Posts Tagged ‘Amtrak’

Appeals Court Sides With AAR in Amtrak Case

May 3, 2016

A federal appeals court ruled last week that a 2008 law unconstitutionally gave Amtrak regulatory power over its contract railroads.

The U.S. Court of Appeals for the District of Columbia sided with the Association of American Railroads in saying that the Passenger Rail Investment and Improvement Act of 2008 gave Amtrak too much power when it comes to writing regulations pertaining to on-time performance metrics.

It was the second time that the appeals court has ruled in favor of the AAR.

Amtrak logoAn earlier decision was overturned by the U.S. Supreme Court which sent the case back to the appeals court for further review.

AAR had brought suit against the U.S. Department of Transportation in an effort to invalidate Section 207 of the 2008 PRII law.

In its latest ruling, the appeals court said the law’s giving Amtrak the authority to write regulations that affect its host railroads is in violation of the Constitution’s Due Process clause.

The court also knocked down the clause that gives the Surface Transportation Board the authority to appoint a mediator to arbitrate disputes between Amtrak and a host railroad over on-time performance.

The case has a long history that began with a federal district court siding with the U.S. DOT in favor of the law.

AAR appealed that decision to the appeals court, which said in July 2013 that Amtrak is a private company.

The Supreme Court ruled unanimously in March 2015 that Amtrak must be considered a governmental entity but instructed the appeals court to decide the question of the propriety of a government entity that is a participant in a private marketplace being able to regulate that marketplace.

However, concurring opinions by justices Samuel Alito and Clarence Thomas noted that the situation might violate a host railroad’s right to due process.

Those opinions said that regulators must be “disinterested” government bodies rather than competitors in the business.

In its latest ruling, the appeals court cited the Alito and Thomas’s opinions, but conceded that Amtrak and its contract railroads are not competing for the same customers.

They are, however, the court said, competing for the same scarce railroad route capacity and therefore must be considered economic competitors.

As for the STB’s authority under the 2008 law to appoint an arbitrator, the appeals court said that an independent arbitrator appointed by the STB cannot make final regulations because he or she is not a duly appointed or sworn Officer of the United States, as the Constitution requires.

The AAR originally filed suit acted after the U.S. DOT began to promulgate regulations under Section 207 if the PRII with the railroad trade group arguing that the law was an unconstitutional delegation of rule-making to a private company.

In briefs to the court, the AAR relied on the congressional proclamation of the Rail Passenger Service Act of 1970 creating the National Railroad Passenger Corporation (Amtrak) not be treated as a government entity but instead be operated as a for-profit business.

Although the appeals court last week struck down Section 207, it left the rest of the 2008 PRII intact and did not disturb Amtrak’s statutory rights to access of freight railroad tracks on an incremental cost basis.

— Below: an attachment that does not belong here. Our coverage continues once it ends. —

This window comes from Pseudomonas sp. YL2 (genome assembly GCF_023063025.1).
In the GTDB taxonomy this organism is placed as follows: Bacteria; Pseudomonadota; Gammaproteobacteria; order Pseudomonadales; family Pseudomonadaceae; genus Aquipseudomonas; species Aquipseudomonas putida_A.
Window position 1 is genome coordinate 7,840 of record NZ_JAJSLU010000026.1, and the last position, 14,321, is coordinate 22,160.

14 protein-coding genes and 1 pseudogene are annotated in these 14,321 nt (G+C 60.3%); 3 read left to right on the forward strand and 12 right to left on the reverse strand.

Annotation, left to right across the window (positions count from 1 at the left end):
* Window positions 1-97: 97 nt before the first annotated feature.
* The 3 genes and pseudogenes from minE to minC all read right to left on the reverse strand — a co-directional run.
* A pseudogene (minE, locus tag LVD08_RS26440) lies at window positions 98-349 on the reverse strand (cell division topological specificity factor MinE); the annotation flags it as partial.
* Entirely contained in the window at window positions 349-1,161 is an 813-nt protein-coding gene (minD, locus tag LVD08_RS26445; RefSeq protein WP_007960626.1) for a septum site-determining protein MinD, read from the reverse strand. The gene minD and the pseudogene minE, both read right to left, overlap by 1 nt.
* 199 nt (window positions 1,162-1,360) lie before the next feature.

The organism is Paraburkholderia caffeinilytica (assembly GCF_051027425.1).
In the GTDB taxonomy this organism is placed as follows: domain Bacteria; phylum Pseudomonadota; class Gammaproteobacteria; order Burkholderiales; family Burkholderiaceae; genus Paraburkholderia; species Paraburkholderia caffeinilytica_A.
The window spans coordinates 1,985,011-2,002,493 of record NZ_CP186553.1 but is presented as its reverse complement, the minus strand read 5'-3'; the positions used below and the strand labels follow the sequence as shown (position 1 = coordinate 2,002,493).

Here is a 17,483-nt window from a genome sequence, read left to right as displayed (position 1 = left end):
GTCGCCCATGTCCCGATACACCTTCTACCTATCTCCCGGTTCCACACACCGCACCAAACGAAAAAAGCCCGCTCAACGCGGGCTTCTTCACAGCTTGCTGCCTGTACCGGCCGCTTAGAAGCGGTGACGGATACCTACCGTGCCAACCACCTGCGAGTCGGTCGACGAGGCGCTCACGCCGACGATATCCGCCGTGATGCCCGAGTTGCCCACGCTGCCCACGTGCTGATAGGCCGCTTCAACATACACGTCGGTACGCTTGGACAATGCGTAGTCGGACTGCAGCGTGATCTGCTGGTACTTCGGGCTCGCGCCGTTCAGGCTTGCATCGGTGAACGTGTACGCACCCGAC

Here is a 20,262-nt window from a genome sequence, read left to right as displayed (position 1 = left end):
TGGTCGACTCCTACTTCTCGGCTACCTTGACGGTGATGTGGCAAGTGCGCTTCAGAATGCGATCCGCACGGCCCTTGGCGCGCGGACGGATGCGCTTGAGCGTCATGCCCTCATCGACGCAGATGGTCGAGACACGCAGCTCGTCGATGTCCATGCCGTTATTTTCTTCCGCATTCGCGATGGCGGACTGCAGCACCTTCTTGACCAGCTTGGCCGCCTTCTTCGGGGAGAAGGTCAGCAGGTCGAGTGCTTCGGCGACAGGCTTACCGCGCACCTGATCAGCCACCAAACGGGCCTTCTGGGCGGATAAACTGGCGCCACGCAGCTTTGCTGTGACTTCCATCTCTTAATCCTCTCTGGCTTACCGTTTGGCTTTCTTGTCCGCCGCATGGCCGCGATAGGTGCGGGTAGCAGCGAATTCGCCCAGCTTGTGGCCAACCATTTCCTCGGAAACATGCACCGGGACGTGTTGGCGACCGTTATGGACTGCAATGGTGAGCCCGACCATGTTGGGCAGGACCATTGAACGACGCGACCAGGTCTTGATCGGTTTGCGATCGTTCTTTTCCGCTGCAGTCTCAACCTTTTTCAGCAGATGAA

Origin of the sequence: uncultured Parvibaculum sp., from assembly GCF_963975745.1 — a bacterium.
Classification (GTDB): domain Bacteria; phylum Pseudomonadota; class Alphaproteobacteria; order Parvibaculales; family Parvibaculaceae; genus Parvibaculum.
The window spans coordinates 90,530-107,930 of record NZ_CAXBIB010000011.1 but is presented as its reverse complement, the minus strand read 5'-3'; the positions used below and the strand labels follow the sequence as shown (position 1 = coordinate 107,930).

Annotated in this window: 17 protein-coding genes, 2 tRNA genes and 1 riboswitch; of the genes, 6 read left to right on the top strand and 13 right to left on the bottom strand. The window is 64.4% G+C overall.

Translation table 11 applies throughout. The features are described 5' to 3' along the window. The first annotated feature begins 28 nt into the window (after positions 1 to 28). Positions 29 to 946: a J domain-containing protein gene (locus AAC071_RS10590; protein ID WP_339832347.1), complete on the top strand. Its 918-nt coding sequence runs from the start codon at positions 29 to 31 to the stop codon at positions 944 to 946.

Nor did the appeals court set aside laws that give Amtrak trains “preference over freight transportation.”

Congress could revise the 2008 law to grant the U.S. DOT the sole power to write on-time performance metrics and standards, in consultation with Amtrak and other others.

In doing so, Congress could give the authority to mediate between Amtrak and a contract railroad to the STB, whose members are duly sworn Officers of the United States, appointed by the president with the advice and consent of the Senate.

The court did not say that it was improper for the federal government to promulgate on-time performance regulations.

3 Hours Late on Amtrak Anniversary Day

May 2, 2016




For Amtrak’s 45th birthday I submit these photos of Amtrak No. 48, the eastbound Lake Shore Limited at Willowick Ohio.

I wanted to do something for Amtrak’s anniversary but didn’t think of taking night photos. Amtrak cooperated by running No. 48 almost three hours late.

I had heard it was running with only one engine and thought perhaps it had trouble. It didn’t and came through Willowick at track speed and a healthy 11-car train.

It still has a heritage dining car of Chicago, Burlington & Quincy vintage – at least I think it was, but I didn’t get the number – and six Amfleet cars, five of them coaches, brought up the rear. Other than a new baggage car it looks pretty much like it always has the last couple decades.

Article and photographs by Todd Dillon

Amtrak Display Train, NS 9-1-1 to Headline 9th Toledo National Train Day Celebration on May 7

May 2, 2016

National Train Day

A display of Amtrak equipment will join the Norfolk Southern first responders’ tribute locomotive at the National Train Day event in Toledo on Saturday, May 7.

Amtrak has agreed to send a P42 locomotive, a new CAF Baggage Car, a Viewliner sleeper, a dining car and an Amfleet II coach.

Also on display will be NS SD60E No. 9-1-1 and a Watco GP38-2 painted in Ann Arbor heritage colors .

The free event will be held at Toledo Central Union Terminal, now known as Dr. Martin Luther King, Jr. Plaza, between 9 a.m. and 4 p.m.

The plaza is located at 415 Emerald Ave. Free parking will be available at the Port Lawrence garage next to Huntington Center. A shuttle will take event attendees to and from the train station.

An opening ceremony is set for 9:30 a.m. in Children’s Park, which is across the street from the entrance to the station.

It will be the ninth National Train Day in Toledo. Other attractions will include model train layouts, handcars and speeders, a train trip drawing, displays, vendors, food, music, an Operation Lifesaver kids rail safety event, a Chuggington play area and a kids zone featuring a Children’s train ride